Fixes are small things like bad grammar or spelling in a user interface. No information is corrupted but it certainly does not make you look good. Annoying, is a word that comes to mind. Meanwhile, you can’t reasonably write a story that takes care of it. “As a teacher of mathematics, I want the question dialog be spelled correctly so that I don’t get a heart condition”.

Fixes go to the board as well, to their own spot. I suggest you grab fixes when you’re done with a story, before moving on to the next. They are often cheap and gives you a quick fix of satisfaction.

You should count fixes too. If you have a lot of them, consider tuning your process. Is there a sloppy attitude somewhere or is there a lack of communication between people? Is there a common root cause to many of our fixes?


Support issues are when the system works as designed but there is still a need for something. E.g. database reports available only by writing custom SQL or explaining an integration point to an external party.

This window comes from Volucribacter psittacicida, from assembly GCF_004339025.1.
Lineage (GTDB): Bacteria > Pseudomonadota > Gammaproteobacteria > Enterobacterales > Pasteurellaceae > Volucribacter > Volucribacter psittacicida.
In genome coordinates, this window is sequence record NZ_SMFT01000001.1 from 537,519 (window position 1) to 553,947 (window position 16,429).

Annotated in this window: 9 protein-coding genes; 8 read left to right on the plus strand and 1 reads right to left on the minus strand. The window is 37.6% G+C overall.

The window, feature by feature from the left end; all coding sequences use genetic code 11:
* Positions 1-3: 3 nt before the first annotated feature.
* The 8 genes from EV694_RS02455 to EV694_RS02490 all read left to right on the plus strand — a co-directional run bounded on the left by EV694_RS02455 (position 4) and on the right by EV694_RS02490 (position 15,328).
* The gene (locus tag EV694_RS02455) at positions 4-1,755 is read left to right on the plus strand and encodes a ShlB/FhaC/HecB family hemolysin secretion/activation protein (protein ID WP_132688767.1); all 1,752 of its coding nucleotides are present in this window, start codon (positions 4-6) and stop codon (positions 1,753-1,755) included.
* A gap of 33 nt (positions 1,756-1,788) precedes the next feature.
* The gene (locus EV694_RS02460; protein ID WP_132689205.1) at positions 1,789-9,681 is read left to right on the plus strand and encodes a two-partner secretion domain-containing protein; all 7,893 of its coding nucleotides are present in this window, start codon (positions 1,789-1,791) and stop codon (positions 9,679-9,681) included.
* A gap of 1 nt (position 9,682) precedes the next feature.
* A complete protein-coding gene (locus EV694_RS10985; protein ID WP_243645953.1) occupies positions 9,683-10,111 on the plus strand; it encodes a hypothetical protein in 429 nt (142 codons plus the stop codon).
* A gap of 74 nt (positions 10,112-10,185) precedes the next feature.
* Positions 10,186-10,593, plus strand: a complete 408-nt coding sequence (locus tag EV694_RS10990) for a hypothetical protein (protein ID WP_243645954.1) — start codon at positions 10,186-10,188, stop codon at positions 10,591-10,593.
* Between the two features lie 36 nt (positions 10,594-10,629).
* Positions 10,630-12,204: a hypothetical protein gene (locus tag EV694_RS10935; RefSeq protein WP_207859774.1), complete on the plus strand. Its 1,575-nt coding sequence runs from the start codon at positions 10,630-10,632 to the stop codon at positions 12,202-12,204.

Support takes a delicate touch when prioritizing.  Usually the user need is imminent and the value obvious, thus requiring high attention. Still, there are user stories to handle. Of course, PO must be in the loop.

If you have too many support issues, you need to analyze them and find ways to bring the number down.  Again, count and visualize.


Little things like these can be frustrating and sometimes take a long time to deal with. By classifying them, visualize and keeping statistics, it gets a bit easier to live with them.

5 responses on “Too small for a user story – bugs, fixes and support

  1. Hi Per,

    very interesting post. I do agree with both bugs (they are evil) and fixes (they are lame). For the support part, I’m confused.
    If your backlog / queue is filled with US or something in a BDD-style, the support issues are nothing more than a new story in your backlog / queue. The team have to collaborate with the PO for prioritizing but first they should “estimate” (no #noestimate troll intended).